A well-worn leather holster holds a revolver hanging from the gun belt of NYPD Officer Paul Sulzbach as he patrols in midtown.
That gun and holster will soon become a relic of the past, replaced by a modern 9 mm semiautomatic handgun and holster, made of modern synthetic materials.
Sulzbach, 49, on the force since 1992, is one of 29 officers who have retired their service revolvers this week while training at Rodman’s Neck gun range in the Bronx, after being certified with a 9 mm semiautomatic.
With some apprehension, Sulzbach spent this week at the gun range to get accustomed to his new weapon. Referring to the revolver, Sulzbach said, “You become attached to it. It’s been by my side for 26 years.”
Moments after speaking about the former service revolver on Wednesday, Sulzbach joined more than two dozen fellow officers as they loaded, reloaded, fired dummy rounds and did more to familiarize themselves with the new weapons.
“Today, we have one of our last scheduled classes of a three day transition from the .38[-caliber] revolver to 9 mm semiautomatic pistol,” said Richard G. DiBlasio, inspector and commanding officer of Firearms and Tactics Sector. “We have 29 students today, our last group. Because Commissioner O’Neill cares about the safety of the police officer and police department, he wanted this transition over.”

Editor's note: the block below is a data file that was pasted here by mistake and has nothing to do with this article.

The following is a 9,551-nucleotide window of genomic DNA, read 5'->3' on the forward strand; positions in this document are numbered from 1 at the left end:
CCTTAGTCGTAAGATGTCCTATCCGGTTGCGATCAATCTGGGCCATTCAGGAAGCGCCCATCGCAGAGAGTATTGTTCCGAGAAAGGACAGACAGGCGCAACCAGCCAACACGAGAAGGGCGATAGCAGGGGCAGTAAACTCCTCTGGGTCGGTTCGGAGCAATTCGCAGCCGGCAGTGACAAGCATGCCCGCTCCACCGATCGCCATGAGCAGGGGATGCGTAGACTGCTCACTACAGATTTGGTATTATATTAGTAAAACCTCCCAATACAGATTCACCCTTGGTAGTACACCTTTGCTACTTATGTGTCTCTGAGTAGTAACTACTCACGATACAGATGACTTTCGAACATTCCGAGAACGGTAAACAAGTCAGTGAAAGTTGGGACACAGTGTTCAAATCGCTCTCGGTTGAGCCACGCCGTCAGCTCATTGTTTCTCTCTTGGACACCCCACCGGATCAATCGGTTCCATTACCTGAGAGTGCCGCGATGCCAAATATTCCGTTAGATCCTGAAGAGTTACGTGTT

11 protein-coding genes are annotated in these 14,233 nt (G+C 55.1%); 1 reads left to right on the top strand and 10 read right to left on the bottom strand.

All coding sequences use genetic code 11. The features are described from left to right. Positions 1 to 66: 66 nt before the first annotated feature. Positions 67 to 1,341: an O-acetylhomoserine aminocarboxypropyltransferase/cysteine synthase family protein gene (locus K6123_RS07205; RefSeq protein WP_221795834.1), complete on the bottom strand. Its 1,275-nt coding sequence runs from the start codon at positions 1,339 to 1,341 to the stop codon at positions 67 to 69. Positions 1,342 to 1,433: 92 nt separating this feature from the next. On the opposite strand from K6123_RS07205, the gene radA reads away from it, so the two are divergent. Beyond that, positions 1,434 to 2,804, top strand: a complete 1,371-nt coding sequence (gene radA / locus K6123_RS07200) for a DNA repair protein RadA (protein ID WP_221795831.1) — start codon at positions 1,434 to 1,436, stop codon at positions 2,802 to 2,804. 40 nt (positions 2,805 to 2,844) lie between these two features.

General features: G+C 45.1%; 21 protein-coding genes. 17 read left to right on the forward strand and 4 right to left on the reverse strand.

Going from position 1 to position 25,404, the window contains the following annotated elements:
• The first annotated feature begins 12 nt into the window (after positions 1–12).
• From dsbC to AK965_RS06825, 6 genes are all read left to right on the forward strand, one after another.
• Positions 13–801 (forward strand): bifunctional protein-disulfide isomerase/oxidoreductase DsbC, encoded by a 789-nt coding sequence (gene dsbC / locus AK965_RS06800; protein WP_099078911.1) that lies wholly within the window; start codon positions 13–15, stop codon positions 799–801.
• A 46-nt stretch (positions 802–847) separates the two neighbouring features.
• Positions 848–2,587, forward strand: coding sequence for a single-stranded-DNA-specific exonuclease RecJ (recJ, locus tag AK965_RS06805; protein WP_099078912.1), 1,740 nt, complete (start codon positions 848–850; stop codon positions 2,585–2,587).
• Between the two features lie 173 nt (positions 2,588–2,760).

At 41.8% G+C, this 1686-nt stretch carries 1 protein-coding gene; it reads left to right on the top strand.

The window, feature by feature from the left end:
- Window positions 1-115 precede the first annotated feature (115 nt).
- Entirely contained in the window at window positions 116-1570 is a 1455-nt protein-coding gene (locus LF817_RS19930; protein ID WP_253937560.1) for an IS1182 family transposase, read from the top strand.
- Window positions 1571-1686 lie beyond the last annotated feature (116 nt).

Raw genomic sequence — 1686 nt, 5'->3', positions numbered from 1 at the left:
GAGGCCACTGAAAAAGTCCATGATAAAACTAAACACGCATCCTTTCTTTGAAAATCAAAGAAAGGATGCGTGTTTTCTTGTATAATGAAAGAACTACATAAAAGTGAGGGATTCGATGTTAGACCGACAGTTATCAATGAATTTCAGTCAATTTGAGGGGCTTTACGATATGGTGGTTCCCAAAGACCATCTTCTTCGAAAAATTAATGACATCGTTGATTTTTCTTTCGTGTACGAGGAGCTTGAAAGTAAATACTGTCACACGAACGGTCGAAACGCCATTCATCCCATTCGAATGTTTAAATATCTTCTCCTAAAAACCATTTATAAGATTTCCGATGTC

By Aug. 31, all officers will be transitioned to the semiautomatics, which were first introduced into the force by former Commissioner Bill Bratton when he was the chief of Transit Police in the early 1990s.
“It’s a lot of good training we give the police officers,” DiBlasio said. “It’s a three day course; we’ll teach them the fundamentals of shooting. It’s a difficult transition when you’re used to many, many years, in some cases decades, of using a revolver, and some of the instructors we have here are the best instructors in the world. We actually do some training in other countries for firearms and tactics.”
DiBlasio added: “Many, many circumstances in the past throughout many departments in the world have come into predicaments where a .38 wasn’t a tactical advantage to the perpetrator, or the target or threat. Now, with this transition, officers will have a better advantage.”
DiBlasio noted that an NYPD officer was killed in the line of duty in 1986 as he was reloading his revolver, while the suspect had a 9 mm.
“We want to make sure that our officers have the best tools available to them, and their safety is our number one concern,” he said.
DiBlasio used a revolver through much of his career, but said that the time is right for a change.
“It’s tradition. Some people didn’t want to let go of it, but tactics are number one . . . It’s hard to change after years of having a .38. I think it’s time.”